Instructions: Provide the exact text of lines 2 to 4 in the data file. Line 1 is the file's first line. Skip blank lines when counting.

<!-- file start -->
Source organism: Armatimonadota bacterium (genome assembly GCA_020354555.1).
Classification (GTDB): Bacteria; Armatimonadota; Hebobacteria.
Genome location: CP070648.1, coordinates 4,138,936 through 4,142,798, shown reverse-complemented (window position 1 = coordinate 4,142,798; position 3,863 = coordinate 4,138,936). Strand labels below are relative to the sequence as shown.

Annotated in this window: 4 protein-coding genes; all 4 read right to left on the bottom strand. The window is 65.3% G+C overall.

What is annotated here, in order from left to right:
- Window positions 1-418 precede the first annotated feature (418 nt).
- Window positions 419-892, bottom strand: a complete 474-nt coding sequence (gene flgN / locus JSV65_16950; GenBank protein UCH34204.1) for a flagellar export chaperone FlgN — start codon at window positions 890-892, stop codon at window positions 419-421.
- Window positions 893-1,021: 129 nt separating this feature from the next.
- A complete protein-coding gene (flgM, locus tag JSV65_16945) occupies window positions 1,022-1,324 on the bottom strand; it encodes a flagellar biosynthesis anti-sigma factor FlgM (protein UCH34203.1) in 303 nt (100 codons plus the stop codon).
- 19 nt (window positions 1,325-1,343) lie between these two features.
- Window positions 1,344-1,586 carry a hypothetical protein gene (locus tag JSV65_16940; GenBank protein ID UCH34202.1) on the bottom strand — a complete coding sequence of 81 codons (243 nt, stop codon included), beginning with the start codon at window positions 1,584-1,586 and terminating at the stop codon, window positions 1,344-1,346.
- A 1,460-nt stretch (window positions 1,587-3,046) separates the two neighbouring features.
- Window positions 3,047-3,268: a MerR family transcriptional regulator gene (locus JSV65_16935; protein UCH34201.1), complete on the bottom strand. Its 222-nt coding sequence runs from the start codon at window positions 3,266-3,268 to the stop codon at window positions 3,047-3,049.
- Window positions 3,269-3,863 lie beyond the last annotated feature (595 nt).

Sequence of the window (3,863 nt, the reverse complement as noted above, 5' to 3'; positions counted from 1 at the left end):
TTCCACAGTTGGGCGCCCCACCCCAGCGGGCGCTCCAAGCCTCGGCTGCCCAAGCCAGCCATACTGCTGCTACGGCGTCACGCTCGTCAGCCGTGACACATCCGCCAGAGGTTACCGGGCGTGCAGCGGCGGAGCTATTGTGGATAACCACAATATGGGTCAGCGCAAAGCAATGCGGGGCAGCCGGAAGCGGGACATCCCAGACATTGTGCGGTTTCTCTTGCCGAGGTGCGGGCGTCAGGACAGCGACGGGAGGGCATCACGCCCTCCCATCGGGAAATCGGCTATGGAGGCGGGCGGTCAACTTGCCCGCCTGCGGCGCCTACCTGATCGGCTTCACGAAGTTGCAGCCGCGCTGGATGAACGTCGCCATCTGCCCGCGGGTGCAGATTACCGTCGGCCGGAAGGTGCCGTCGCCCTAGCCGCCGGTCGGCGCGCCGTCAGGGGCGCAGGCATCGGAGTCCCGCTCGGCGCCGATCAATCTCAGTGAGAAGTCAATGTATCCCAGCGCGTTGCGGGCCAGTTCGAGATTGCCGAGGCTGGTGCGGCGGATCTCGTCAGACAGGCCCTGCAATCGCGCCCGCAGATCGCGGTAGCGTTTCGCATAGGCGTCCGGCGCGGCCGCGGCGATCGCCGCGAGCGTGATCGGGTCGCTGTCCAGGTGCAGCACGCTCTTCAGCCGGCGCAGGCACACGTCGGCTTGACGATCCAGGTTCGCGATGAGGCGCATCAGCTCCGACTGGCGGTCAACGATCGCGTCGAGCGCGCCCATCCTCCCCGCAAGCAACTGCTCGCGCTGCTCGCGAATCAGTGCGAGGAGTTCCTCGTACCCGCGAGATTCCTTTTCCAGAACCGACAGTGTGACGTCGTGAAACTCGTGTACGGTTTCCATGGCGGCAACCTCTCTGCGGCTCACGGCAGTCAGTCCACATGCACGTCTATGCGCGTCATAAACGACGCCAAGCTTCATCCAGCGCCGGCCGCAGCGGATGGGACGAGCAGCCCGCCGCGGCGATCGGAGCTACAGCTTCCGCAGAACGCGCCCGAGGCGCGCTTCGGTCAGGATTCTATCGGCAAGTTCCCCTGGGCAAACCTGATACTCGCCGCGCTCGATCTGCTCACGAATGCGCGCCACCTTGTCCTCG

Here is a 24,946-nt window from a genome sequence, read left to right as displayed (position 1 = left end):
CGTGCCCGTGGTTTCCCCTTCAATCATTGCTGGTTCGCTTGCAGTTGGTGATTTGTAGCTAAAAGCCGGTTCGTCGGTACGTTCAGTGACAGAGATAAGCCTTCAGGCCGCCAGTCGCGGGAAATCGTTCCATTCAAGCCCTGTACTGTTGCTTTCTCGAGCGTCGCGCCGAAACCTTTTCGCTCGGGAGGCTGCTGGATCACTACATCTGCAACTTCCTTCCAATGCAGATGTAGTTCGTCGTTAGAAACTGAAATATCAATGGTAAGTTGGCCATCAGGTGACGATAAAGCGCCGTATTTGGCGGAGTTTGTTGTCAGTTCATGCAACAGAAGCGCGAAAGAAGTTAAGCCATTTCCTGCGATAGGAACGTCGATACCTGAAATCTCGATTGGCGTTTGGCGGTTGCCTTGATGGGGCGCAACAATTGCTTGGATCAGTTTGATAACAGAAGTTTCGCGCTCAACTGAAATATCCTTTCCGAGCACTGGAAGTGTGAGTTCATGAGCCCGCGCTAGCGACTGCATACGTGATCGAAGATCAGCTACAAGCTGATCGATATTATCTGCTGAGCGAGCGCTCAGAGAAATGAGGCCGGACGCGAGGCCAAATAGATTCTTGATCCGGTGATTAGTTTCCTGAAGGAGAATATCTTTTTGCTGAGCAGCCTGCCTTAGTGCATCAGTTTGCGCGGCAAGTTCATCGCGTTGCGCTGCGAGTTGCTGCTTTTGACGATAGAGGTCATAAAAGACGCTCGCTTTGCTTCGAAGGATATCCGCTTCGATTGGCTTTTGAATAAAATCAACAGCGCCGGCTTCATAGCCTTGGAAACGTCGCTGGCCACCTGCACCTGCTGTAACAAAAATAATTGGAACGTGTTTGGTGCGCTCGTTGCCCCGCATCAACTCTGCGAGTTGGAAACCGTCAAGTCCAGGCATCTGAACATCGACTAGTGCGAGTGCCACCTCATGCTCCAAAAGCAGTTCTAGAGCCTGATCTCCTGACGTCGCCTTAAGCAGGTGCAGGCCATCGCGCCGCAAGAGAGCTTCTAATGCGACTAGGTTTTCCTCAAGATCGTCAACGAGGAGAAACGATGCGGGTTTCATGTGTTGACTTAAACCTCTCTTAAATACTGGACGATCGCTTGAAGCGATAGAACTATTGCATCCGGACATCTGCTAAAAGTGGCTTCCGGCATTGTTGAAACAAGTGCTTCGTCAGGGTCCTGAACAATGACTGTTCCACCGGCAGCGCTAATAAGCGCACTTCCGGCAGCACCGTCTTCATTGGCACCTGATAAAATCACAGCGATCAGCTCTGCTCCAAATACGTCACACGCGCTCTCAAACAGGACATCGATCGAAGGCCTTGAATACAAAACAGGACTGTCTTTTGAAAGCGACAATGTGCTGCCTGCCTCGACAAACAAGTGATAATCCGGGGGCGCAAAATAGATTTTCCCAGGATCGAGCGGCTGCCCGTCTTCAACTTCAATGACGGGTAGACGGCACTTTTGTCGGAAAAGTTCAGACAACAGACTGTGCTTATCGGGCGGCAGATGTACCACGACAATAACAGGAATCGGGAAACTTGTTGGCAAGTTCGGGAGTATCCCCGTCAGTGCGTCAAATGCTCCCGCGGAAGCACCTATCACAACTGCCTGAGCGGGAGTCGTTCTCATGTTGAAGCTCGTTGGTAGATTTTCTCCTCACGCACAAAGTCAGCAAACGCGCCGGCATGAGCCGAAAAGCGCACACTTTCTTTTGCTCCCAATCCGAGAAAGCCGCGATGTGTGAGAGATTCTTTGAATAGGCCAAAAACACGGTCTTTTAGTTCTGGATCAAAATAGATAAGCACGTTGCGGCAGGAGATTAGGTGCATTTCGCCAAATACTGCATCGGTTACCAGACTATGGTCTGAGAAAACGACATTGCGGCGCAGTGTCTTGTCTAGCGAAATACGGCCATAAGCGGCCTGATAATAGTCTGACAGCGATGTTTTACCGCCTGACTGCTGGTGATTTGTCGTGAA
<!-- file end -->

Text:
Classification (GTDB): Bacteria; Armatimonadota; Hebobacteria.
Genome location: CP070648.1, coordinates 4,138,936 through 4,142,798, shown reverse-complemented (window position 1 = coordinate 4,142,798; position 3,863 = coordinate 4,138,936). Strand labels below are relative to the sequence as shown.

Annotated in this window: 4 protein-coding genes; all 4 read right to left on the bottom strand. The window is 65.3% G+C overall.